Increased provisions caused Piraeus Bank?s first-quarter profits to shrink significantly from last year, the lender announced on Friday, although the figures were better than predicted.
Bad loans are expected to increase as a result of the country?s continuing recession and government measures which have cut salaries and pensions, with net income for the lender dropping from 7 million euros in the January-March 2010 to just 2 million in the same period this year.
However, analysts had been expecting profits of between 1.5 and 1.6 million euros.
?The recent share capital increase has strengthened the group?s balance sheet and improved capital adequacy rations,? stated the group?s chairman, Michalis Sallas.
Having marginally passed the European Central Bank?s stress test last summer, Piraeus completed a rights issue to the amount of 807 million euros that boosted its capital ratio by 200 basis points.
Its loan losses and provisions came to 171 million euros, up from 134 million a year earlier, representing a 28 percent increase. Operating expenses were reduced by 3 percent.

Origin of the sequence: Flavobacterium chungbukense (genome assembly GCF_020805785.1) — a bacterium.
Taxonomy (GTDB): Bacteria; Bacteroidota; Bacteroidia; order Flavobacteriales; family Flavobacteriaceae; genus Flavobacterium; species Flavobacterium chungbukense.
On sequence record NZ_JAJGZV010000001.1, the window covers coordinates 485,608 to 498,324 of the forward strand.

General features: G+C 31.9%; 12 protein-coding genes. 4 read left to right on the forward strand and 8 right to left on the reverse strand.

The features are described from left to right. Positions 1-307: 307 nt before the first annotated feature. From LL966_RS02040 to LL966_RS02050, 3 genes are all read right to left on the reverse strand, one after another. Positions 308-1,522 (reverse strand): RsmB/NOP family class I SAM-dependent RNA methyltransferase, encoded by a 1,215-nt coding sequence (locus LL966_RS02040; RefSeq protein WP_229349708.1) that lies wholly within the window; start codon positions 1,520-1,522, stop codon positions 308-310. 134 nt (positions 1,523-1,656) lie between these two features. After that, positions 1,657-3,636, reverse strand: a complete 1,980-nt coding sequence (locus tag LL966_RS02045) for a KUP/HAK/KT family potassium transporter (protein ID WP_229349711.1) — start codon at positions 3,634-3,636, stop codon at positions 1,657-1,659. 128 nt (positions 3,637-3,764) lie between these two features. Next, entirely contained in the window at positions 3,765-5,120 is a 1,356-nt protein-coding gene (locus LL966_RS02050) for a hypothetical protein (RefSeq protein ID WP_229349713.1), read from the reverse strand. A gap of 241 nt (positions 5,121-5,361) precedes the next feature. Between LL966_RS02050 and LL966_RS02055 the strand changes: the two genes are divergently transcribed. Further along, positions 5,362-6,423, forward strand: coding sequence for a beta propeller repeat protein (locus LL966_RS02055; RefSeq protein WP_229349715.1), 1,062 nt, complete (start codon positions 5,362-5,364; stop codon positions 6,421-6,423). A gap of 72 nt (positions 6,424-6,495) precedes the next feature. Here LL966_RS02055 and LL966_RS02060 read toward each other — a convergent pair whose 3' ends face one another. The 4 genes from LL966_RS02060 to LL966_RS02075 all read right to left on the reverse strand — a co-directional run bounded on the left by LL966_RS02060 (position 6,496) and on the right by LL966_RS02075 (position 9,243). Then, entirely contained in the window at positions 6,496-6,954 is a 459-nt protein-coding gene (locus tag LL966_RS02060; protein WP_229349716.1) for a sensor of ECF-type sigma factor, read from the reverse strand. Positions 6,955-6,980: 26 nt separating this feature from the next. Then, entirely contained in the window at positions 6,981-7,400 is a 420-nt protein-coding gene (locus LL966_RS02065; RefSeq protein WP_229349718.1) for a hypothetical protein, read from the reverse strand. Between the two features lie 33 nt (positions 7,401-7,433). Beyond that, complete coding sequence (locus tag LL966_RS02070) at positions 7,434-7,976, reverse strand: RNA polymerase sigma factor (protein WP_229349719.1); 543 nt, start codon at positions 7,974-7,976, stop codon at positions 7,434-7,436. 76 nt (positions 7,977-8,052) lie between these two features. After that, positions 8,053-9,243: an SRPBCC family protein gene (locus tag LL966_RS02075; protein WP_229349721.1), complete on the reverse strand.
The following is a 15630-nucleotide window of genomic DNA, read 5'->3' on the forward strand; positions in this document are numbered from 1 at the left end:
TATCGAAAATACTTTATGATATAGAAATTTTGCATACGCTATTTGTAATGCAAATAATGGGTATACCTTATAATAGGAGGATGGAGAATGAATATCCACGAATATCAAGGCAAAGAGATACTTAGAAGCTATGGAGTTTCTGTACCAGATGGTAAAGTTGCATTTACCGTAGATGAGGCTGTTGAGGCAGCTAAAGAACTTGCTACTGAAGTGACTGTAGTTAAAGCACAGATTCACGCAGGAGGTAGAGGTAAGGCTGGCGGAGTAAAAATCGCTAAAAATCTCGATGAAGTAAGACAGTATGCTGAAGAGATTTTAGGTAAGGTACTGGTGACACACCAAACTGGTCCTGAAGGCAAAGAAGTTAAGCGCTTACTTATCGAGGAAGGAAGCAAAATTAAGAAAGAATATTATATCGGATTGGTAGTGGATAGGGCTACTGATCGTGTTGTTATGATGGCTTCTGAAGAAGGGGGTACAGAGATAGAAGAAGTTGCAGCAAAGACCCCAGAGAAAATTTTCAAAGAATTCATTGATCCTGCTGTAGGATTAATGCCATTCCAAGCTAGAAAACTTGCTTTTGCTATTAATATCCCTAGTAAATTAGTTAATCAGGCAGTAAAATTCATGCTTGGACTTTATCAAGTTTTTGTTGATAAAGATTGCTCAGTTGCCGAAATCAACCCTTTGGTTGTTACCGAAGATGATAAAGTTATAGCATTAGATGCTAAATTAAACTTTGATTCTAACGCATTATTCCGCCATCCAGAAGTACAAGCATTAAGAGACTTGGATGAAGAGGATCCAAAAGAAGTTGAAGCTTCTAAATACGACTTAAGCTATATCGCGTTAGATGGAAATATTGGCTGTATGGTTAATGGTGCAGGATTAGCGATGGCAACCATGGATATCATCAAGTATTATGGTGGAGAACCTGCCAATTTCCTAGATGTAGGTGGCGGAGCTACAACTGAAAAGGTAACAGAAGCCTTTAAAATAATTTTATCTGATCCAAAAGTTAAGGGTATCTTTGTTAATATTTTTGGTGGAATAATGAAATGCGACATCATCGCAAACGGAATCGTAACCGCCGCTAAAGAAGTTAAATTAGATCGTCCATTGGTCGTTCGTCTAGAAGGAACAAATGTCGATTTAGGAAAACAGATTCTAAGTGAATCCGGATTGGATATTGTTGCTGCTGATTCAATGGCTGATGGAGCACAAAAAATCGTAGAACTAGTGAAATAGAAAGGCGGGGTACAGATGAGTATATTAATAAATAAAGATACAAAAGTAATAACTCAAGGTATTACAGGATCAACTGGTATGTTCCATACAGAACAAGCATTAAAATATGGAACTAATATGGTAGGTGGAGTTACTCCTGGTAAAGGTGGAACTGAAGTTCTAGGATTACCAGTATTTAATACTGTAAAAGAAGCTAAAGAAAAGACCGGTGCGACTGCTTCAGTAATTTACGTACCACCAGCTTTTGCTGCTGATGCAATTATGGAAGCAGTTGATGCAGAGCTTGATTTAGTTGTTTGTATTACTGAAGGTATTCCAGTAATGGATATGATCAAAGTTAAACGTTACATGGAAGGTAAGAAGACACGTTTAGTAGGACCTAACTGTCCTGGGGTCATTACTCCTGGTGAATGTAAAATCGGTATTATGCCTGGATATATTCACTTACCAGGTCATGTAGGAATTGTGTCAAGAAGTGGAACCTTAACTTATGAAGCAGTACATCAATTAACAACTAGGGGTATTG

?In response to the unfavorable conditions in the Greek market, the path we are pursuing consists of containing costs, improving revenues and remaining prudent in managing risks and liquidity,? Sallas added.
Deposits declined by 5 percent, although deposits outside Greece increased by 4 percent. The loans-to-deposits ratio rose to 129 from 25 percent. The ratio of loans in arrears over 90 days grew to 8.6 percent of all loans from 7.6 percent in the previous quarter.
Piraeus Bank shares failed to register any movement at the end of trade on the Athens bourse on Friday, while all other bank stocks in the blue chip index posted losses.